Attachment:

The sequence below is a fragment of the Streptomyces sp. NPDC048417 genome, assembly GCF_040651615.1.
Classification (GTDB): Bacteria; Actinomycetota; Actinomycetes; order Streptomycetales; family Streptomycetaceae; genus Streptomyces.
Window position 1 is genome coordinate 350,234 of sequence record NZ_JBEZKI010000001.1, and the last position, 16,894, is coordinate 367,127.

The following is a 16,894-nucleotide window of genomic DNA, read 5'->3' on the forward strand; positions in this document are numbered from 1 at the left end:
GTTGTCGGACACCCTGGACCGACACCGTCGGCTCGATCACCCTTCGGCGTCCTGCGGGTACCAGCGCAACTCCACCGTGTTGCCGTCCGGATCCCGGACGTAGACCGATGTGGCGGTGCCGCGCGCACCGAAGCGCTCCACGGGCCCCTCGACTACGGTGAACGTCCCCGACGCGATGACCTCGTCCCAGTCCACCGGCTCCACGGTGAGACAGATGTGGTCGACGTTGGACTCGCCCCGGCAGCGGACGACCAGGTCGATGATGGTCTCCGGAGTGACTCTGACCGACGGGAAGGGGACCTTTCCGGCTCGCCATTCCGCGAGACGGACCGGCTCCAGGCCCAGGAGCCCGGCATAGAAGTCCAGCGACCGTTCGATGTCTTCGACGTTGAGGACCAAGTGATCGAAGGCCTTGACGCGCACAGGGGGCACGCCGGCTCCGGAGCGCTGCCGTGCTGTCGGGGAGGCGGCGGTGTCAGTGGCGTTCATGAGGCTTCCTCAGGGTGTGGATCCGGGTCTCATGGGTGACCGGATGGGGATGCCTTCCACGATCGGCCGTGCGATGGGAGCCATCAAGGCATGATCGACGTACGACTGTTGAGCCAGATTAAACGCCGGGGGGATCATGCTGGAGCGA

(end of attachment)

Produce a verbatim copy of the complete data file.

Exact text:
The sequence below is a fragment of the Streptomyces sp. NPDC048417 genome, assembly GCF_040651615.1.
Classification (GTDB): Bacteria; Actinomycetota; Actinomycetes; order Streptomycetales; family Streptomycetaceae; genus Streptomyces.
Window position 1 is genome coordinate 350,234 of sequence record NZ_JBEZKI010000001.1, and the last position, 16,894, is coordinate 367,127.

The following is a 16,894-nucleotide window of genomic DNA, read 5'->3' on the forward strand; positions in this document are numbered from 1 at the left end:
GTTGTCGGACACCCTGGACCGACACCGTCGGCTCGATCACCCTTCGGCGTCCTGCGGGTACCAGCGCAACTCCACCGTGTTGCCGTCCGGATCCCGGACGTAGACCGATGTGGCGGTGCCGCGCGCACCGAAGCGCTCCACGGGCCCCTCGACTACGGTGAACGTCCCCGACGCGATGACCTCGTCCCAGTCCACCGGCTCCACGGTGAGACAGATGTGGTCGACGTTGGACTCGCCCCGGCAGCGGACGACCAGGTCGATGATGGTCTCCGGAGTGACTCTGACCGACGGGAAGGGGACCTTTCCGGCTCGCCATTCCGCGAGACGGACCGGCTCCAGGCCCAGGAGCCCGGCATAGAAGTCCAGCGACCGTTCGATGTCTTCGACGTTGAGGACCAAGTGATCGAAGGCCTTGACGCGCACAGGGGGCACGCCGGCTCCGGAGCGCTGCCGTGCTGTCGGGGAGGCGGCGGTGTCAGTGGCGTTCATGAGGCTTCCTCAGGGTGTGGATCCGGGTCTCATGGGTGACCGGATGGGGATGCCTTCCACGATCGGCCGTGCGATGGGAGCCATCAAGGCATGATCGACGTACGACTGTTGAGCCAGATTAAACGCCGGGGGGATCATGCTGGAGCGA